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Writing RFPs for Assessment Programs. ERIC Digest.
Federal, state, and local education agencies use many types of measurement tools for a wide array of assessment purposes. Often these agencies do not have sufficient resources in-house to design a data collection plan or to develop, administer, score, and report on needed measures, so they turn to outside sources (such as universities, research centers, test publishers, and other companies) for some of these services.
A Request for Proposals (RFP) is the formal document issued by an agency to solicit such services. It describes in detail the nature of the particular assessment services and materials desired. Interested applicants are invited to submit proposals in accordance with a specified format to be delivered to the funding agency by a specific deadline. Contracts are usually awarded on the basis of both the technical merit of the proposal and the bidders' estimates of the cost for doing the work. Occasionally there is only one company (sole source) that can do the work, but more often responding to RFPs is a competitive process.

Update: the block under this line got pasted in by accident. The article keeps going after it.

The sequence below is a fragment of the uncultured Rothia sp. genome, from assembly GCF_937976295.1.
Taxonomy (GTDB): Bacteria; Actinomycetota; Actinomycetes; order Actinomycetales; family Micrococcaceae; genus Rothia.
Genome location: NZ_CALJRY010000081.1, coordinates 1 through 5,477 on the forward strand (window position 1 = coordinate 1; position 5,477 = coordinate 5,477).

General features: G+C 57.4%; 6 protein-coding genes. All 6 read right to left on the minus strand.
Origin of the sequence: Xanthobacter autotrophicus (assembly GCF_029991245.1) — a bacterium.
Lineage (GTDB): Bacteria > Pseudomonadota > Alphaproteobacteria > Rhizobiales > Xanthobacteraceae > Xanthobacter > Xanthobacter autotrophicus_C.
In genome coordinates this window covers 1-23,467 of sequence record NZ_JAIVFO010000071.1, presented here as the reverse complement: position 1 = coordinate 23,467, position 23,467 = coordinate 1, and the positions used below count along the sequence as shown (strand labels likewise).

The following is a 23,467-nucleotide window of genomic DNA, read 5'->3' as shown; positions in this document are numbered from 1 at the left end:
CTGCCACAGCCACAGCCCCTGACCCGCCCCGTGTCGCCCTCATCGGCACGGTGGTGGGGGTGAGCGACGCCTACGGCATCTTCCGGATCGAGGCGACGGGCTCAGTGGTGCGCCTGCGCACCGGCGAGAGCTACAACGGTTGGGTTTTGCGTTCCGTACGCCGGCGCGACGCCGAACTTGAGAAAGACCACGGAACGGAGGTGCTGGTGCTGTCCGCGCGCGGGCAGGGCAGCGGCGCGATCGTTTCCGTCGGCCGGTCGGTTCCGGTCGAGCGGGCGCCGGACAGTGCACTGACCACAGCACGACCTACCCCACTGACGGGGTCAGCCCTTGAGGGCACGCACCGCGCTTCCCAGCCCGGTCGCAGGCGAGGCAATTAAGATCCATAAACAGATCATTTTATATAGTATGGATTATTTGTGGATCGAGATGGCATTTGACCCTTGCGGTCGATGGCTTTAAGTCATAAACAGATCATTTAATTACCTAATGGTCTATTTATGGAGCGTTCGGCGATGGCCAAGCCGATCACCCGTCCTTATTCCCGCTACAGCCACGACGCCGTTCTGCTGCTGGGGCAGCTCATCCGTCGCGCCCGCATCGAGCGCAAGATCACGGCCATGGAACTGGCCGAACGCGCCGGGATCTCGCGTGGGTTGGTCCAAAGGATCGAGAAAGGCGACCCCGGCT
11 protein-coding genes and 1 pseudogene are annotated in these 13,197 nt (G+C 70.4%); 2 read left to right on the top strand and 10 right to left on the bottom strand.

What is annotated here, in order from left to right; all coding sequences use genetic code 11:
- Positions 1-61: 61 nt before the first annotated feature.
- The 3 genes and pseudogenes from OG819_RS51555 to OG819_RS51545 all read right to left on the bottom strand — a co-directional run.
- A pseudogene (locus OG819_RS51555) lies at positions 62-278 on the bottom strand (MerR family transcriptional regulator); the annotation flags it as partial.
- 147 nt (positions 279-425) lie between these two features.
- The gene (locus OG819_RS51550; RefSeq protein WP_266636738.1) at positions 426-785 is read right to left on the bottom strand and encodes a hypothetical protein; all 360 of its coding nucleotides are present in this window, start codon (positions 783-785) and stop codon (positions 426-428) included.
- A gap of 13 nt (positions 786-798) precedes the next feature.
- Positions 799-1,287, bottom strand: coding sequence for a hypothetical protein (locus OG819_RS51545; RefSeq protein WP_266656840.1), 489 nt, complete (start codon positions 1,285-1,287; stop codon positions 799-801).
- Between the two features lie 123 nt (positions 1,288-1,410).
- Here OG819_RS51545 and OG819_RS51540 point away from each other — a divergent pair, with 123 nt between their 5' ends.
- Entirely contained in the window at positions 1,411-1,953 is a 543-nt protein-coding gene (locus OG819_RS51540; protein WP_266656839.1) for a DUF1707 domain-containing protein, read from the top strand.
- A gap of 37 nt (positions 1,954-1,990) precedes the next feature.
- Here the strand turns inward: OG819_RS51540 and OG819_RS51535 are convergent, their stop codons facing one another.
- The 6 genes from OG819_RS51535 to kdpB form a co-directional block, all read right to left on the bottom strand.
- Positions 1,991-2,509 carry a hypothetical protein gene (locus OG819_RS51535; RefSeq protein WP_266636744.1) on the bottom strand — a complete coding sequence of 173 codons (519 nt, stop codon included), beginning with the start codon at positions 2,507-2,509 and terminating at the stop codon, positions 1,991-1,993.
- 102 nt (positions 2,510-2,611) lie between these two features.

This Digest provides an overview on writing your own RFPs. More detailed information can be found in Aschbacher and Baker (1989).
WHY SHOULD RFPS BE CAREFULLY WRITTEN?
The companies that provide tests and testing services benefit from receiving clear, concise RFPs that spell out exactly what is needed, the desired level of effort, and how proposals will be evaluated. A complete, precise RFP reduces the risk to a company of losing staff time and money writing a proposal that is not accepted.
The education agency soliciting assessment services, in turn, benefits from receiving a reasonable number of "on target" responses to its RFPs. The more good proposals, the more likely the agency will be able to obtain the services it requires at a price it can afford. If an RFP is unclear, some good companies may decide not to bid, and the agency may lose opportunities for competitive bidding and good ideas.
WHAT ARE SOME BASIC ISSUES TO CONSIDER BEFORE WRITING AN RFP?
1. Money. How much money is available? Is there enough to fund the entire project or only a portion of it? Can you use a combination of fixed and variable funding to avoid having to rewrite the contract if the final cost is more than expected?
2. Time. How much time is available for the project? How flexible is the schedule? Can you work with the legislature (or whoever sets the timeline) ahead of time to ensure a reasonable mandate and to preserve the balance of schedule, cost and quality? When little time is available, flexibility may be gained from judicious wording of RFPs and full use of opportunities to communicate with potential bidders prior to the issuance of the RFP. How much time is budgeted for bidders to respond to the RFP? Complex projects may benefit from more generous response times for bidders.